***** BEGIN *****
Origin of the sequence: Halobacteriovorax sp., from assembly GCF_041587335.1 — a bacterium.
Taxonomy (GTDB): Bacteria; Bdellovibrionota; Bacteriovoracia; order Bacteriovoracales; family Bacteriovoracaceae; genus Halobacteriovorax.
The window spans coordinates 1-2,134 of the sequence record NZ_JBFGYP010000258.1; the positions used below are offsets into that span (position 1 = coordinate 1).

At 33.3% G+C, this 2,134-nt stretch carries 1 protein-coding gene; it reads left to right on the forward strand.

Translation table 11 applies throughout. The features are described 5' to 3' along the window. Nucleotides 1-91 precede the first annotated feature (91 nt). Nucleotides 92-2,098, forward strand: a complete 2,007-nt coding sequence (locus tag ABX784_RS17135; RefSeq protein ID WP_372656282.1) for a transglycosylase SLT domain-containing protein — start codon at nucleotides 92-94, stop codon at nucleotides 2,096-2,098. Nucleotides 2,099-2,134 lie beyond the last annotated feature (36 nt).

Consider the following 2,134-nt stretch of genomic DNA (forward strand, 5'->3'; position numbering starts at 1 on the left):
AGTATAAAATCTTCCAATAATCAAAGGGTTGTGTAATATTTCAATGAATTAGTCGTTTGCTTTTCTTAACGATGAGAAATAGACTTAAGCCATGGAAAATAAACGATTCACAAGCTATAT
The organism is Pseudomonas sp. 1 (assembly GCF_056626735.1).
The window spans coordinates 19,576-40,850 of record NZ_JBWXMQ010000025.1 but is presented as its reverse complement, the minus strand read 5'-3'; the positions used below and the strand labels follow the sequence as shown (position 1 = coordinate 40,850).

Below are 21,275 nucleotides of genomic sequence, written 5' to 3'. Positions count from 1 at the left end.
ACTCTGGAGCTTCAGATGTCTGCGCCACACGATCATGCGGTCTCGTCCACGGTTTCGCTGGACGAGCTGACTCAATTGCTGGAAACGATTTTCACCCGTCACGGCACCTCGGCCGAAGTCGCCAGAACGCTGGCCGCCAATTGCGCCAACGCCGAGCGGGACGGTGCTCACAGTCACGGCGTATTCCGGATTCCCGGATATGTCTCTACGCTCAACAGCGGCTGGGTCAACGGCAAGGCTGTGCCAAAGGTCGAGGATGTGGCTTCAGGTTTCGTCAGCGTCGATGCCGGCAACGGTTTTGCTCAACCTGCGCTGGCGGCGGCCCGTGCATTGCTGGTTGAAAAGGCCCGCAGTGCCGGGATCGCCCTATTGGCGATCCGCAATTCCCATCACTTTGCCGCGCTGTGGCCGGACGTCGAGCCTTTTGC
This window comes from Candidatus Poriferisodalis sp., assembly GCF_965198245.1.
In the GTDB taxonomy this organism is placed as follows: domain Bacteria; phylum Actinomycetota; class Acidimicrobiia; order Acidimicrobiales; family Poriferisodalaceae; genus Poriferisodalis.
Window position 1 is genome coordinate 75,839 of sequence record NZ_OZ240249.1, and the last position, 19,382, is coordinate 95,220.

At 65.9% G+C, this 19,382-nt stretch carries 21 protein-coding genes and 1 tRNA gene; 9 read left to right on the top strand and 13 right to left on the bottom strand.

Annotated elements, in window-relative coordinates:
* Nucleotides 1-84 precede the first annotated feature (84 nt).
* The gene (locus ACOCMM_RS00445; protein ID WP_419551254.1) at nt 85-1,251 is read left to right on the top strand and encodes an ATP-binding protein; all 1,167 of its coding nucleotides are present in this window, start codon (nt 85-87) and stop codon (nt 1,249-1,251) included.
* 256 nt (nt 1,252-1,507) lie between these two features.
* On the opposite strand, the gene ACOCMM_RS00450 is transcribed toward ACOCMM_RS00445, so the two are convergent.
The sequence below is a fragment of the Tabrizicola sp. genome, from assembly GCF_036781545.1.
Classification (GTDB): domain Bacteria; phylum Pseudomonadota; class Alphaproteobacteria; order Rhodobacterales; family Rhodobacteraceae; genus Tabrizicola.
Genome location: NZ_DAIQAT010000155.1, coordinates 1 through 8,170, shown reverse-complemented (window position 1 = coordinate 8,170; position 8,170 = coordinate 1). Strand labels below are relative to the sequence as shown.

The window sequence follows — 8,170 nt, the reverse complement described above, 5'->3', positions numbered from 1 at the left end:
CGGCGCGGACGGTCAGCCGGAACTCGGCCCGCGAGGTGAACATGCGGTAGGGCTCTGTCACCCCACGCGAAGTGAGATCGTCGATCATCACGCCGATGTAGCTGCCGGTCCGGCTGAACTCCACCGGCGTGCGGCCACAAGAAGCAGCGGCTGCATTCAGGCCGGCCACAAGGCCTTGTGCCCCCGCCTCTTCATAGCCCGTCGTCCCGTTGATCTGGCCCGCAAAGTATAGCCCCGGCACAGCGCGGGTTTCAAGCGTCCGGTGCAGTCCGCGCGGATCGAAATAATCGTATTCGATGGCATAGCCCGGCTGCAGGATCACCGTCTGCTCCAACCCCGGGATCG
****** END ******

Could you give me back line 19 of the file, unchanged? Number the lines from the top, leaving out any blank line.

* 256 nt (nt 1,252-1,507) lie between these two features.